Annual cost of lymphedema treatment fell $12,000, study found
by healing1 on Wed Jan 04, 2012 11:16 PM
That is not what I meant. I meant on nutrtion and sugar intake.
by Sharan on Thu Jan 05, 2012 02:43 PM
My husband and I were also told not to add supplements due to the interactions with chemo. He's very active in research so I have to consider he's enlightened. By the way - his advice worked; we're both survivors for almost 6 years.
by Sharan on Thu Jan 05, 2012 02:47 PM
In all honesty, what we ate during chemo was so limited due to the gi side effects that whatever we got down was considered a good thing. I lost 75 lbs during chemo; ate alot of puffed cheetos and spaghetti 0's - can't tolerate the thought of them now, but was all I wanted during rounds 2 & 3.
I've heard the argument on sugar before but our oncologist didnt put any stock in it; reinforced that whatever we could eat during chemo was a good thing. Another family member went to mayo and asked about sugar; they also didn't put any stock in it. Who knows - what works for one doesn't for another. Stay well.
by healing1 on Thu Jan 05, 2012 02:48 PM
Congratulations. Nutrition was my biggest advocate going through chemo, wheatgrass, healing and nurturing spices, probiotics with supplements taking on a bigger role in aftercare in restoring the body, mind and soul. I am a survivor of almost 3 years.
by healing1 on Thu Jan 05, 2012 02:57 PM
Knowledge is power, yes I agree whatever you can tolerate during treatment, because you need some kind of nutrition. But to disregard what nutritionists say about balancing blood sugar during treatment for better prognosis is, how to say as not to offend, not in the patients best interest. And that goes for any disease process, not just cancer. Our Standard American Diet in America (SAD) is just that. Life is about choices and there are many in diet and lifestyle that can either bring us closer to health or into a state of disease.
by Shemay on Thu Jan 05, 2012 06:39 PM
I agree with you heaing1. Some doctors are unenlightened when it comes to the value of using supplements and antioxidants when treating cancers with the standard of care treatments. There is a great deal of reliable scientific evidence that backs this up that is easy to find so it's hard to understand why every healthcare giver is not aware of the benefits.
Tumor cells thrive on sugar but they used the fructose to proliferate. Importantly, fructose and glucose metabolism are quite different,
Heaney's team wrote.
Antioxidants and other nutrients do not interfere with chemotherapy or radiation therapy and can increase kill and increase survival,
It's been known since 1923 that tumor cells use a lot more glucose than normal cells.
by beecloud on Thu Jan 05, 2012 07:09 PM
Tumor cells do use more glucose, because their mitochondria doesn't use the glucose as efficiently, energy wise, as mitochondria in non-cancerous cells. (1 molecule of glucose normally = 36 molecules ATP, the major energy carrying molecule, but in tumor mitochondria another pathway is active that only makes 2 ATP per glucose and the waste products are what are thought to lead to tumor proliferation, and increased acidity.)
I'm not sure if you can really take from that that you should avoid glucose to prevent the tumor from eating, although there are plenty of other reasons to avoid processed sugar. Lots of complex molecules are broken down into glucose that the tumor cells and other normal cells can use.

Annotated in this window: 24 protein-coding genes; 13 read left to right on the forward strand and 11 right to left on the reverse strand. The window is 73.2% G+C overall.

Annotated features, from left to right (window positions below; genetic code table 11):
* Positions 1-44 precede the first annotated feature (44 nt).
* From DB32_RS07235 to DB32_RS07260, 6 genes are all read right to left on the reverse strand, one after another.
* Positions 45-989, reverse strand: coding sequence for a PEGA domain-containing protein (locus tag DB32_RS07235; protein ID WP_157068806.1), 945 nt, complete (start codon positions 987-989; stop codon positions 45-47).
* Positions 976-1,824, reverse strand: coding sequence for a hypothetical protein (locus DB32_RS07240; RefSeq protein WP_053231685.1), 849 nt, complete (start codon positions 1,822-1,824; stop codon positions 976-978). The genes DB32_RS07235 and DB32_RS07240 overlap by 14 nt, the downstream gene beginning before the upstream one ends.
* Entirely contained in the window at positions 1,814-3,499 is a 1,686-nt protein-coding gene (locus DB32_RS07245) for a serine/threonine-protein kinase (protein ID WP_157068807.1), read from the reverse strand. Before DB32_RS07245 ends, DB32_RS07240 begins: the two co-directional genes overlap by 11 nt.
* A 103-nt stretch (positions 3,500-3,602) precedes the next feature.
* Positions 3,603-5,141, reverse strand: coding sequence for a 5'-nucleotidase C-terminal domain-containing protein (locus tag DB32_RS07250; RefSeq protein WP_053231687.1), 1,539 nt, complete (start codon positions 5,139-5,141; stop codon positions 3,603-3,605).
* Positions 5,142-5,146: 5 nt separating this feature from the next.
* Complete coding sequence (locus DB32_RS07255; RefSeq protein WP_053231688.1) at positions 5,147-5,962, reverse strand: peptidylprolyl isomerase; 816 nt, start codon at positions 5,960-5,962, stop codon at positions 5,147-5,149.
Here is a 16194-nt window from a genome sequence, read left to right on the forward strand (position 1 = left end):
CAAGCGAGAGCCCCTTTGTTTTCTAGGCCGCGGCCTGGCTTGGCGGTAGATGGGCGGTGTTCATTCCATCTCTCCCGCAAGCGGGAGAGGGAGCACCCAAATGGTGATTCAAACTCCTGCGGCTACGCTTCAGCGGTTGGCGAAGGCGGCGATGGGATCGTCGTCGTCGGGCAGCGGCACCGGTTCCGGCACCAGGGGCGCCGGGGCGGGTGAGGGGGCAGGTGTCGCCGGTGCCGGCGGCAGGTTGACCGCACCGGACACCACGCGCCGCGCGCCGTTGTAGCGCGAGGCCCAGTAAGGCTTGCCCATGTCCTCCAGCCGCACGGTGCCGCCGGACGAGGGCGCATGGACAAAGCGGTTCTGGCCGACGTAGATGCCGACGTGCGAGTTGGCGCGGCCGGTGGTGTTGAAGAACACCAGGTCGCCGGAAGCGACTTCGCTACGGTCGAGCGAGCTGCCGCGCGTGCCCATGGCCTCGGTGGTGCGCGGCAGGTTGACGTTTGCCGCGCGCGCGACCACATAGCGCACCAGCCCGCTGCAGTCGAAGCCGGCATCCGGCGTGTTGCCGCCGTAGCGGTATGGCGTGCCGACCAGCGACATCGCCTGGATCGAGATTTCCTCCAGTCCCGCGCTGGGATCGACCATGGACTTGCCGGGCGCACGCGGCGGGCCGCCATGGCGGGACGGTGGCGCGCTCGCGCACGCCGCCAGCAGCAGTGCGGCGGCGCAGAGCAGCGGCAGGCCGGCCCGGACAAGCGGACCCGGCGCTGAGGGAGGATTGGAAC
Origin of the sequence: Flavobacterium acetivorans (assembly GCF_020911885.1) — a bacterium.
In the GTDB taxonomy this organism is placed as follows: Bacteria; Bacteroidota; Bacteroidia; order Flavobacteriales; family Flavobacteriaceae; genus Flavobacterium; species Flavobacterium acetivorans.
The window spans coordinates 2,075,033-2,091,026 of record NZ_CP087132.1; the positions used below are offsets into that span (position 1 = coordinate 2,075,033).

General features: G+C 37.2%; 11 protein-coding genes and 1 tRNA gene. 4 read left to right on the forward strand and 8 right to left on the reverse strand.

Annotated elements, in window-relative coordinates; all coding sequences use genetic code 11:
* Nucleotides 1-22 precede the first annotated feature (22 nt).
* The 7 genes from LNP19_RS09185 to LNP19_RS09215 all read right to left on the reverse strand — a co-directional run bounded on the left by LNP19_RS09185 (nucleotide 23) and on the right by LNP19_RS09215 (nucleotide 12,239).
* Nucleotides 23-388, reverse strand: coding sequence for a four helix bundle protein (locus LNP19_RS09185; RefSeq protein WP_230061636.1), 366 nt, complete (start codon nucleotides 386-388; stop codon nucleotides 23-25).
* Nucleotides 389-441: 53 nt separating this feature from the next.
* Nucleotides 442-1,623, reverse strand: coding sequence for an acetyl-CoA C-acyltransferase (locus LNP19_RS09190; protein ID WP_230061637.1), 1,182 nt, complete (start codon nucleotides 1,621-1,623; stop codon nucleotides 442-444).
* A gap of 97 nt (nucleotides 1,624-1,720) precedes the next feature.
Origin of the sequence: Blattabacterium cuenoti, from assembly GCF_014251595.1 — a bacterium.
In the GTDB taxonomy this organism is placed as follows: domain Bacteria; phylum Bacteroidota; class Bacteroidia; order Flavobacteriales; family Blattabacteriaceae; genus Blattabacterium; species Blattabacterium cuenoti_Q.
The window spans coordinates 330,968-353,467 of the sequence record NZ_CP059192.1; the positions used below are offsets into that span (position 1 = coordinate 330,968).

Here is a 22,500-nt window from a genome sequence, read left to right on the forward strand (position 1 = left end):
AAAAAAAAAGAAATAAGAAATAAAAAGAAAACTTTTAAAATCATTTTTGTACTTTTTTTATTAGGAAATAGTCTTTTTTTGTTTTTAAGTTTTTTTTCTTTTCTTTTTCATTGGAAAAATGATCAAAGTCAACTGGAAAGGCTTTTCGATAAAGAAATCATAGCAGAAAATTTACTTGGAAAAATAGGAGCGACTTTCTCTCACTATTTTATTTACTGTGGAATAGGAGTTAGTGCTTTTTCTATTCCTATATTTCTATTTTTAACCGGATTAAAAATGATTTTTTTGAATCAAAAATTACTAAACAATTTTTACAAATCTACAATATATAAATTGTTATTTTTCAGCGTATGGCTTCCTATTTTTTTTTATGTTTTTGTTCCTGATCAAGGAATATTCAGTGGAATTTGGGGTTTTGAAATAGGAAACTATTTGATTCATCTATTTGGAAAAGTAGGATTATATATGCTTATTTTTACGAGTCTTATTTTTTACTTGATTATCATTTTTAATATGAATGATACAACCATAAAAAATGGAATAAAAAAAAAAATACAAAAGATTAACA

DLBCL is diffuse large B-cell lymphoma, and mine is pretty aggressive. If anyone has any specifics regarding supplements that have worked for them I'd appreciate hearing them. I also have a couple of scientific journal articles I can share on natural anti-cancer compounds.
Everything I have read in medical journals so far points to supplements either helping or not affecting the efficacy of chemotherapy drugs. The problem is, most of the studies are in petri dishes or animals, so the interactions in humans are still unknown and probably will be for a long time, since the natural compounds aren't patentable and the drug companies have no incentive to help fund the research. And human trials are very, very expensive.
by Sharan on Fri Jan 06, 2012 02:32 AM
It sounds like you follow the glycemic index dietary guidelines;definately a good nutritional basis. Actually, my Oncologist wrote one of the books on this and is a strong proponent of it. My point was primarily during chemo - any nutrition was better than none. After treatment (assuming the person is in remission or has obtained cure status) I remain a strong proponent of a well balanced nutritious diet. In the "ideal" world we would all eat only the best of foods in their original unprocessed forms; but even after remission alot of people just can't tolerate alot of foods due to the damage the chemo did to the gi tract; it's my opinion that is where common sense comes in. It's just general information - I'm very glad we are in America and can express our different views.
by healing1 on Fri Jan 06, 2012 04:37 AM
Thank you Shemay
When you track a discussion, you will get notified by e-mail if anyone else posts a new message on this discussion. Are you sure you want to track this discussion?
If you stop tracking this discussion, you will no longer get notified by e-mail if anyone else posts a new message on this discussion. Are you sure you want to stop tracking this discussion?
If you were considering traveling for cancer treatment, which headline would you find more interesting?
Destination: HOPE. Cancer care that is worth the trip.
Over 84% of our patients travel to our hospital from another state
Neither headline is interesting
We care about your feedback. Let us know how we can improve your CancerCompass experience.